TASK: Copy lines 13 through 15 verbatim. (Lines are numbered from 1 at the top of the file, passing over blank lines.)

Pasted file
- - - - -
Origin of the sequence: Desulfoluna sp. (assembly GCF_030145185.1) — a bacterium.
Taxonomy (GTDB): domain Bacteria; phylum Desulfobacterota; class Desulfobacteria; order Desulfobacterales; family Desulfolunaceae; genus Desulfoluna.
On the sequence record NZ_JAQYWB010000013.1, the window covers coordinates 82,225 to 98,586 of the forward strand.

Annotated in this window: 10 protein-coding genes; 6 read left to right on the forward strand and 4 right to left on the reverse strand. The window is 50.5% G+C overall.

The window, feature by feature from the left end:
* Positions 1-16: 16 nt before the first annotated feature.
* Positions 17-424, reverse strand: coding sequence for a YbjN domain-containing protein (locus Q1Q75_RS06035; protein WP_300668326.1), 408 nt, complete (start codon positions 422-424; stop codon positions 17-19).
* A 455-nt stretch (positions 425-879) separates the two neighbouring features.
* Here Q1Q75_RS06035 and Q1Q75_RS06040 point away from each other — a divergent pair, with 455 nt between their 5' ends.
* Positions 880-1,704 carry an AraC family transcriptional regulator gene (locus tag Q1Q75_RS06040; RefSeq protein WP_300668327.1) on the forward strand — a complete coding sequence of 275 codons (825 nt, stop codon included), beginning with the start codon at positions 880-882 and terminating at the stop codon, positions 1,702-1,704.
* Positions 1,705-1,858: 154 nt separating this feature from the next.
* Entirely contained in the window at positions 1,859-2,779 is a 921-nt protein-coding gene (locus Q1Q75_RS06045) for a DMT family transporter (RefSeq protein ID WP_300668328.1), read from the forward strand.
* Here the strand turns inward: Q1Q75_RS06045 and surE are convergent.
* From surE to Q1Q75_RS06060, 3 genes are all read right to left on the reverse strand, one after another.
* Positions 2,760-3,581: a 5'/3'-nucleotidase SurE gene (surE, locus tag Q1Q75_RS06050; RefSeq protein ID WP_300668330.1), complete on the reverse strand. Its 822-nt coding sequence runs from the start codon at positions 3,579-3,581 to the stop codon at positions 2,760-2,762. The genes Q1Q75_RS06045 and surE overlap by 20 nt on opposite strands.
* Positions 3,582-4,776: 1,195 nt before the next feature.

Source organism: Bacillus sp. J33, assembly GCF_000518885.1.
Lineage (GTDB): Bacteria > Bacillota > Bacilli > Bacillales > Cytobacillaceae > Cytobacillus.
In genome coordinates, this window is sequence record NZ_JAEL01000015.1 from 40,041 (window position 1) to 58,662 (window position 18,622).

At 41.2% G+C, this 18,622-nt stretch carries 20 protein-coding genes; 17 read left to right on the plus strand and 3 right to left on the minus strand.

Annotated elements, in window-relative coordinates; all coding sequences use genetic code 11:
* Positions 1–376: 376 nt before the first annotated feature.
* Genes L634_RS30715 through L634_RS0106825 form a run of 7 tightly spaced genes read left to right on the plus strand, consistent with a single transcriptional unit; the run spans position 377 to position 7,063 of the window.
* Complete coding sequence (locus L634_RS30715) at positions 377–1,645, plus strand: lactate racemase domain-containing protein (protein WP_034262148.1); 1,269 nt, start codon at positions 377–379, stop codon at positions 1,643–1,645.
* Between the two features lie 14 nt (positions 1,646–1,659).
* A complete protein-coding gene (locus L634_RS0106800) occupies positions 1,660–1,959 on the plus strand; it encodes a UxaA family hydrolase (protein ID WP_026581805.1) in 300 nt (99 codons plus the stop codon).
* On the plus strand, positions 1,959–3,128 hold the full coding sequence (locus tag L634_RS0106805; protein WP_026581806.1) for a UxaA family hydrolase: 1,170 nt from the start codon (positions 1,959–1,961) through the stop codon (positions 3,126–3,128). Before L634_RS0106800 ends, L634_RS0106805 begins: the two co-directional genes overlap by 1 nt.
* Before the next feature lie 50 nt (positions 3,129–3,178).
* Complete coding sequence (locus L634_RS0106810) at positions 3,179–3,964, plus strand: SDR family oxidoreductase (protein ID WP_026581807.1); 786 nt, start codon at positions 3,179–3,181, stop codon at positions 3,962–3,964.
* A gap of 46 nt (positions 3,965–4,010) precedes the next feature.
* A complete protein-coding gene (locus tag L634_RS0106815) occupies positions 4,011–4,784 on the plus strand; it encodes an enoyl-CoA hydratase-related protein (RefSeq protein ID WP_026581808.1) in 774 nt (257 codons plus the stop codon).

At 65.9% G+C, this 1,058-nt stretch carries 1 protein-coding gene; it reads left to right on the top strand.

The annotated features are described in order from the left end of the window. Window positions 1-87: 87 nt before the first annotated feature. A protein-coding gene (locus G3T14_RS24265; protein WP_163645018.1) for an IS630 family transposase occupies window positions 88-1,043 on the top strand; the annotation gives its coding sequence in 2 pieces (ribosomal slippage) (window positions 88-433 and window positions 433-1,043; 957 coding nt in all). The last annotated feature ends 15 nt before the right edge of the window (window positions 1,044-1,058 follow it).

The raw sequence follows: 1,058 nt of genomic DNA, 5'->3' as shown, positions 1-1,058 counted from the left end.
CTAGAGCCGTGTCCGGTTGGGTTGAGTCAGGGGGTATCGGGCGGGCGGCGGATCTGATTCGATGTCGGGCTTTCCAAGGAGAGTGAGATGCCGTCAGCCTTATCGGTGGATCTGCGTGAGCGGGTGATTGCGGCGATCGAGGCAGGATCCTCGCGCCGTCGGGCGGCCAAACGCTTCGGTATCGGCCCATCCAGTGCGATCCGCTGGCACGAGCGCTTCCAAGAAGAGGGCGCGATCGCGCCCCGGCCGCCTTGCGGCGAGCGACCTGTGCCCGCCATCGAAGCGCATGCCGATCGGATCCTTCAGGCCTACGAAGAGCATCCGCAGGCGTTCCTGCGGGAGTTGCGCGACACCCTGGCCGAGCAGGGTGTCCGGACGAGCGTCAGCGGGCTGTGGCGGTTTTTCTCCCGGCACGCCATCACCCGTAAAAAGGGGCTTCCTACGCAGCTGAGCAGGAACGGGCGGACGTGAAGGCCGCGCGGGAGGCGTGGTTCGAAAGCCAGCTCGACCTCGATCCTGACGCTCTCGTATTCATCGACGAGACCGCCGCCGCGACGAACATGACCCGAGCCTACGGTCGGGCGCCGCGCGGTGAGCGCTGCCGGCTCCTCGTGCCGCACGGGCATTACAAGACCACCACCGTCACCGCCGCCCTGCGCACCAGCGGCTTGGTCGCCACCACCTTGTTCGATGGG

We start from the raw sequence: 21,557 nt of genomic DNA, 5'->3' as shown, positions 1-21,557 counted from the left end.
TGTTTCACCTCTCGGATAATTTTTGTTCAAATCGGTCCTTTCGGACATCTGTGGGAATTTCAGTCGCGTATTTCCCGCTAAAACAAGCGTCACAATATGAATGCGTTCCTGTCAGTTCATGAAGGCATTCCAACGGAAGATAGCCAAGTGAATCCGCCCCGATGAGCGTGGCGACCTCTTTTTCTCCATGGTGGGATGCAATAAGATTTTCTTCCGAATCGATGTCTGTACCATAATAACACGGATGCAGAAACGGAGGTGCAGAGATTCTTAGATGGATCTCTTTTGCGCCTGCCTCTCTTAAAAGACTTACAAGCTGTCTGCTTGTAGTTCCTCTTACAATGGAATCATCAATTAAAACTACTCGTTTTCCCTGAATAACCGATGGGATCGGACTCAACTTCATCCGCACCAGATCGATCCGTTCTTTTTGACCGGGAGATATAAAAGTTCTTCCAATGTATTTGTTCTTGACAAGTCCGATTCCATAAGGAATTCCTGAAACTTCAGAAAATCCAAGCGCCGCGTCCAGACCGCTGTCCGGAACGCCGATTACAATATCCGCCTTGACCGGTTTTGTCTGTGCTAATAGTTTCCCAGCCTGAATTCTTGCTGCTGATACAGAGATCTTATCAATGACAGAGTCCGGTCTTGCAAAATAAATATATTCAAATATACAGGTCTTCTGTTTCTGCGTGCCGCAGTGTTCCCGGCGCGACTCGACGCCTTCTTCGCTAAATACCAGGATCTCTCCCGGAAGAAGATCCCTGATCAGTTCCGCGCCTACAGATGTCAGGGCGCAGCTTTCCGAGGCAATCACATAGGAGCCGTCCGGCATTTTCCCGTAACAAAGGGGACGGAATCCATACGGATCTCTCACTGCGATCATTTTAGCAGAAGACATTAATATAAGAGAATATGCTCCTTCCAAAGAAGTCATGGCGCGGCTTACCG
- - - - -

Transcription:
* Here the strand turns inward: Q1Q75_RS06045 and surE are convergent.
* From surE to Q1Q75_RS06060, 3 genes are all read right to left on the reverse strand, one after another.
* Positions 2,760-3,581: a 5'/3'-nucleotidase SurE gene (surE, locus tag Q1Q75_RS06050; RefSeq protein ID WP_300668330.1), complete on the reverse strand. Its 822-nt coding sequence runs from the start codon at positions 3,579-3,581 to the stop codon at positions 2,760-2,762. The genes Q1Q75_RS06045 and surE overlap by 20 nt on opposite strands.